In The Rolling Groves: The Sunburst Railbike experience brings riders up close and personal with ag country.

PEDAL POWER with a bit of electric assist makes it fun and easy to ride the rails through the Heritage Valley citrus groves.

By Nancy D. Lackey Shaffer | Photos by Viktor Budnik

When the Fillmore and Western Railway closed down a few years ago, Ventura County locals…and those outside the area who loved to ride the rails…were sorry to see the demise of beloved traditions like the Murder Mystery Dinner Train, the Pumpkinliner and the offbeat, but very popular, Zombie Hunter Train.

Train enthusiasts had reason to rejoice when Sierra Railroad acquired Fillmore and Western’s trains and equipment in 2021, and signed a 30-year lease for use of the Santa Paula Branch Line tracks. Sierra Railroad, headquartered in Woodland, California, is known for its operation of freight trains through the Sierra Northern Railway as well as excursions offered by the River Fox in Sacramento and the famous Skunk Train, which travels through the scenic redwood forests of Mendocino County.

Sierra Railroad dubbed its Southern California home the Sunburst Line, and brought fun back on track with a new way to explore the Heritage Valley.

ADVENTURE BEGINS at the charming and historic Santa Paula Train Depot, right in the heart of downtown.


The Sunburst Railbikes were introduced in the spring of 2023, and have quickly become a must-do activity in the area. A railbike is a four-wheeled vehicle, vaguely similar to a recumbent bike, designed to roll along railroad tracks. Sunburst’s model accommodates two people sitting side by side, and is operated by pedal power with electric assist.

The Sunburst Railbikes operator is Mendocino Railway, Sierra Railroad’s tourism and entertainment-focused company. Railbikes have been offered on the line traveled by the Skunk Train for years, and the excursion has definitely caught on in Ventura County. Just take a look at the calendar, and you’ll see weekend excursions booking up weeks in advance.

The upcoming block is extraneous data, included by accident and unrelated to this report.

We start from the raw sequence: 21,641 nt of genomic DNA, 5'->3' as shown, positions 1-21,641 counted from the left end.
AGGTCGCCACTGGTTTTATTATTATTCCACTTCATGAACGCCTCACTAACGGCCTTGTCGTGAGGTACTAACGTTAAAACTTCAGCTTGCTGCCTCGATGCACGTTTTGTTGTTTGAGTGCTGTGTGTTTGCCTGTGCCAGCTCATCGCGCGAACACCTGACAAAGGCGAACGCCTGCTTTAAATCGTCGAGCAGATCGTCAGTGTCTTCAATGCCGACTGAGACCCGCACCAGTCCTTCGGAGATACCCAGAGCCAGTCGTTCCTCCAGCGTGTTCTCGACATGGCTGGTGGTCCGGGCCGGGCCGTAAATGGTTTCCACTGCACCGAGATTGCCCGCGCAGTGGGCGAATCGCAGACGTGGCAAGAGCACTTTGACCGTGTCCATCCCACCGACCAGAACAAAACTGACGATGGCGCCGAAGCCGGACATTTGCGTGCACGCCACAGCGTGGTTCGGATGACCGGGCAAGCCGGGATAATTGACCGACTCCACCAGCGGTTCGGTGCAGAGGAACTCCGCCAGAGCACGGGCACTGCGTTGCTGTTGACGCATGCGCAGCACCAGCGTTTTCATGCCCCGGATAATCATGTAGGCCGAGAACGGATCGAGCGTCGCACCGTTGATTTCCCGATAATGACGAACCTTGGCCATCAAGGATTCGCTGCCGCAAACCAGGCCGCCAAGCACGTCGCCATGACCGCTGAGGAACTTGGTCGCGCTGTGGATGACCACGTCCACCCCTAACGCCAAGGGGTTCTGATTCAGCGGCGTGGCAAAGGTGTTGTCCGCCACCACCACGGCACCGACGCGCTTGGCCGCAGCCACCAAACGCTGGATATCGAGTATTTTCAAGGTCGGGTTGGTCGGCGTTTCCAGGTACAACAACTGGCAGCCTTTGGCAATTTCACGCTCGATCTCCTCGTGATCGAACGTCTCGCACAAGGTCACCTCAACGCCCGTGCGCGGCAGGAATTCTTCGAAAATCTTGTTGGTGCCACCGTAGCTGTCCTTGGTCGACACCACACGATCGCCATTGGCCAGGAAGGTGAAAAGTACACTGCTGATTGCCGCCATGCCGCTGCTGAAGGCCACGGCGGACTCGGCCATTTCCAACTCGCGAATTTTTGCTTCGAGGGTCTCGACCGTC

SUNBURST STAFF includes Robert Alamillo, Yvonne Bell and manager Nicholas Martinez.

One secret to the Sunburst’s success is its family-friendly design. According to Melodie Hilton, director of marketing for Mendocino Railway, the Sunburst Railbike is “very unique…This particular style of bike is something we’ve developed ourselves.”

Thus, the excursions are suitable for ages 6 and up, and the patent-pending design lends itself to people of nearly any ability.

“It’s called a ‘bike’ but . . . no balance is needed,” she explains. “It has four wheels. Even non-bike people can use this. And even for people with mobility issues, it’s still very easy.”


There are currently 14 railbikes, each able to accommodate two people, with large wheels that smoothly and securely roll along the rails as the rider pedals. Bikes travel as a loose pack, in a line — similar to train cars — but they are operated independently, so they tend to spread out.

The ride begins in downtown Santa Paula at the old Santa Paula Train Depot, a charming red-and-white historic building. There’s ample parking, both at an adjacent lot and along the nearby streets.

After check in, the guides/conductors will assign everyone to a bike and then run through the rules and operation. Using the bike is simple: brake on the left, pedals for the feet (the seat is adjustable to get the perfect fit) and an electric assist close at hand. The bikes do operate just fine with pure pedal power, but most will want to use at least a little assist. There are three to five speeds available per bike, which are easy to adjust…and they do make the rides more fun, especially on an incline.

Once the rules and instructions are over, it’s time to strap on those helmets and seatbelts and head out.

Bright yellow sunflowers are among the many offerings for sale at Prancer’s, which also has honey, nuts and dried fruit.


The ride covers 10 miles, down from 17 when the railbikes debuted in 2023. Thank the winter storms for that — rocks, mud and some damaged rails are still being dealt with, although the company hopes to have the full line open again at some point.

In the meantime, those 10 miles are a pleasant mix of small-town charm, railway history and agricultural beauty. There are three street crossings as the bikes leave the depot, made safe by the presence of crossing rails that the railbike conductors operate themselves. As one rider noted, “It’s fun to stop traffic!”